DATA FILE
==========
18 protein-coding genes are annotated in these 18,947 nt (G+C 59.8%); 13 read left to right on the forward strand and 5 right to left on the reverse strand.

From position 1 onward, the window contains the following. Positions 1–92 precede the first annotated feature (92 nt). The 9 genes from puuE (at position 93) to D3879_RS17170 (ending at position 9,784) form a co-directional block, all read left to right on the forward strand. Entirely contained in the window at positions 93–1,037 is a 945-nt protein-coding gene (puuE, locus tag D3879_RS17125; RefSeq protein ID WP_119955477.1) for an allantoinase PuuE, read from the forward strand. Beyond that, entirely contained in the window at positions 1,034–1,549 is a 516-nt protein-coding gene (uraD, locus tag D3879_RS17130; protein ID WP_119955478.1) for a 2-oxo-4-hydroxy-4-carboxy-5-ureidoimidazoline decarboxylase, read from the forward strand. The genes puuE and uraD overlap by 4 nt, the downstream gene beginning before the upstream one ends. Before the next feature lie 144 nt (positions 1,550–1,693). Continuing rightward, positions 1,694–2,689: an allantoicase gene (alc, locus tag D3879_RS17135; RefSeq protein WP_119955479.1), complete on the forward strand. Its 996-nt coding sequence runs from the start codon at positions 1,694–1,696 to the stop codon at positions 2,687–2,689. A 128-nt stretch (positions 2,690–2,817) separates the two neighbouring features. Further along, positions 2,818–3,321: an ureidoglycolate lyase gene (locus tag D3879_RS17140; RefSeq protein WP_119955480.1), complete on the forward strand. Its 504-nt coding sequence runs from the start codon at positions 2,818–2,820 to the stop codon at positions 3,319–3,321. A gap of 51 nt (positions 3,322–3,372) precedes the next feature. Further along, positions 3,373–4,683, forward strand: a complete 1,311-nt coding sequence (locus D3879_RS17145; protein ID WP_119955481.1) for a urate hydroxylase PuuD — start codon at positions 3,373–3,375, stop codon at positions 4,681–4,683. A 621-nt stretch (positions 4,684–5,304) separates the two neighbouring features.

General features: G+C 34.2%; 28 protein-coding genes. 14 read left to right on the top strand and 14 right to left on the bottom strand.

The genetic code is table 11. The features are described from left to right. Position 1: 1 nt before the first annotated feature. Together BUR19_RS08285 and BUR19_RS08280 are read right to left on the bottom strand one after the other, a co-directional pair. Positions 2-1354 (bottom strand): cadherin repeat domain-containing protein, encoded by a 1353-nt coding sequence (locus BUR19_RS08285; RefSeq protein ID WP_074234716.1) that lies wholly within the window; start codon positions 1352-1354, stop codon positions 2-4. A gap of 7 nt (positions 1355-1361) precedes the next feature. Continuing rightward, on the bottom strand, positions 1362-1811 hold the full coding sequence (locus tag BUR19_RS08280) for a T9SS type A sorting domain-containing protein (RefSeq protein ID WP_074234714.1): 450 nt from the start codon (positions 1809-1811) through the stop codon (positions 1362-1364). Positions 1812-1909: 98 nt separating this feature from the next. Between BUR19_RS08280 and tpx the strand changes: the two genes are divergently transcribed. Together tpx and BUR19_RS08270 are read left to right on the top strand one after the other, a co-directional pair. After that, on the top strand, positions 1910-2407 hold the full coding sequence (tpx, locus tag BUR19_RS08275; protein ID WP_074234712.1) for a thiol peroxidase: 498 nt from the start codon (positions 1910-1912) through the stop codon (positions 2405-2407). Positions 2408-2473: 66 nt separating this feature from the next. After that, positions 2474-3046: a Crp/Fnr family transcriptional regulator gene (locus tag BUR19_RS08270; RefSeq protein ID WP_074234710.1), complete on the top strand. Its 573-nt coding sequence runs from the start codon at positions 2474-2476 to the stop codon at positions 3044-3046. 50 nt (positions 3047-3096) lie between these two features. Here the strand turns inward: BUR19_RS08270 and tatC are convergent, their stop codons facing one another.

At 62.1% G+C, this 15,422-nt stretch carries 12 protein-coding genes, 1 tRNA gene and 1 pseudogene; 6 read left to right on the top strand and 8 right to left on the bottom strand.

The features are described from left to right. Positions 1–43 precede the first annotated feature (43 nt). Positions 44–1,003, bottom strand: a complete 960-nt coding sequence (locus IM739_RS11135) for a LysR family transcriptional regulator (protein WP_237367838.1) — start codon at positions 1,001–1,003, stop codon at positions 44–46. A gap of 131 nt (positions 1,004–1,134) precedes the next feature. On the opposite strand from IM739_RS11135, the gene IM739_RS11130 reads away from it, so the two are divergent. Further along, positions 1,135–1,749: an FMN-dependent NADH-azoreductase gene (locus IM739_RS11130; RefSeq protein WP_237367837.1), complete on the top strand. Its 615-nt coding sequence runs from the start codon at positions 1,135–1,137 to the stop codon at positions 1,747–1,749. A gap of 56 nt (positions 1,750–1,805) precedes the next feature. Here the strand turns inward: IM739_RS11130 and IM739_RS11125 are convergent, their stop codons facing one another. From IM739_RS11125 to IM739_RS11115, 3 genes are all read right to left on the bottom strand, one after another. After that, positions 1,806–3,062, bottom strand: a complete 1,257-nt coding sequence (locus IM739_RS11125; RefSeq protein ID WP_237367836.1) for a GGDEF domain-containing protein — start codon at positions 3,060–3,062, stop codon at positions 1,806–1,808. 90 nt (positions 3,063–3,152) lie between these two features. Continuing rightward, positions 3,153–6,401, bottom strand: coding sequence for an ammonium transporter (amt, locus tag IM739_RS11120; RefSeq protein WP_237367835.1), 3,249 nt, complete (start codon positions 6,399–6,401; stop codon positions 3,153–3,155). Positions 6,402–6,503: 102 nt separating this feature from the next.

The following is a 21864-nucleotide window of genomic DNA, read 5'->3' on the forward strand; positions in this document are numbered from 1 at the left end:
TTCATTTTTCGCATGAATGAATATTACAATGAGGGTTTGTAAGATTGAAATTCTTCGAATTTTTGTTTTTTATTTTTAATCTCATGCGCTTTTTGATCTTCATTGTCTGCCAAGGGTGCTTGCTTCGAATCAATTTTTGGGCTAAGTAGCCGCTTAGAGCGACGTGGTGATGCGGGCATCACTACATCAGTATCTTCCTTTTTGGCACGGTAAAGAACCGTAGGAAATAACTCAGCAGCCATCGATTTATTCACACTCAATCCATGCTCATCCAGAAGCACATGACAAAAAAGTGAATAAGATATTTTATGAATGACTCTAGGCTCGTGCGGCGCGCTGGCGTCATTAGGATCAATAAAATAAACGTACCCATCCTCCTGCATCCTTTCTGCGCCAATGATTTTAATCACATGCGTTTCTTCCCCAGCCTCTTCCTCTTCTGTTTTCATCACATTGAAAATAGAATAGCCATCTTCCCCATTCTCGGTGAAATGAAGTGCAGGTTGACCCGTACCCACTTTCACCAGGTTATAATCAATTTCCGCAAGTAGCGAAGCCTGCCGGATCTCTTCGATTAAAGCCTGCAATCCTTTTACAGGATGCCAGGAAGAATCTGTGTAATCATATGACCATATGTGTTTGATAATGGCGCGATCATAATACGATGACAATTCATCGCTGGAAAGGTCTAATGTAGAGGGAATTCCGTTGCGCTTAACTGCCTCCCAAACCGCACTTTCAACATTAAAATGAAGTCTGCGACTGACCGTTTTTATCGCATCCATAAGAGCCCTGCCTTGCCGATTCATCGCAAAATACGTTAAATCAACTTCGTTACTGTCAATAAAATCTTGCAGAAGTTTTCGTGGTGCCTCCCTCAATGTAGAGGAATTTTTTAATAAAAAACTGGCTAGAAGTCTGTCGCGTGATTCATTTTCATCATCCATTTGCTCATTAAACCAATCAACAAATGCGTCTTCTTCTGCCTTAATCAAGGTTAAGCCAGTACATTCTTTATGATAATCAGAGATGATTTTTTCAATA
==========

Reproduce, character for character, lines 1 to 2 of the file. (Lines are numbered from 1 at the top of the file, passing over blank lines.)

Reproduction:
18 protein-coding genes are annotated in these 18,947 nt (G+C 59.8%); 13 read left to right on the forward strand and 5 right to left on the reverse strand.

From position 1 onward, the window contains the following. Positions 1–92 precede the first annotated feature (92 nt). The 9 genes from puuE (at position 93) to D3879_RS17170 (ending at position 9,784) form a co-directional block, all read left to right on the forward strand. Entirely contained in the window at positions 93–1,037 is a 945-nt protein-coding gene (puuE, locus tag D3879_RS17125; RefSeq protein ID WP_119955477.1) for an allantoinase PuuE, read from the forward strand. Beyond that, entirely contained in the window at positions 1,034–1,549 is a 516-nt protein-coding gene (uraD, locus tag D3879_RS17130; protein ID WP_119955478.1) for a 2-oxo-4-hydroxy-4-carboxy-5-ureidoimidazoline decarboxylase, read from the forward strand. The genes puuE and uraD overlap by 4 nt, the downstream gene beginning before the upstream one ends. Before the next feature lie 144 nt (positions 1,550–1,693). Continuing rightward, positions 1,694–2,689: an allantoicase gene (alc, locus tag D3879_RS17135; RefSeq protein WP_119955479.1), complete on the forward strand. Its 996-nt coding sequence runs from the start codon at positions 1,694–1,696 to the stop codon at positions 2,687–2,689. A 128-nt stretch (positions 2,690–2,817) separates the two neighbouring features. Further along, positions 2,818–3,321: an ureidoglycolate lyase gene (locus tag D3879_RS17140; RefSeq protein WP_119955480.1), complete on the forward strand. Its 504-nt coding sequence runs from the start codon at positions 2,818–2,820 to the stop codon at positions 3,319–3,321. A gap of 51 nt (positions 3,322–3,372) precedes the next feature. Further along, positions 3,373–4,683, forward strand: a complete 1,311-nt coding sequence (locus D3879_RS17145; protein ID WP_119955481.1) for a urate hydroxylase PuuD — start codon at positions 3,373–3,375, stop codon at positions 4,681–4,683. A 621-nt stretch (positions 4,684–5,304) separates the two neighbouring features.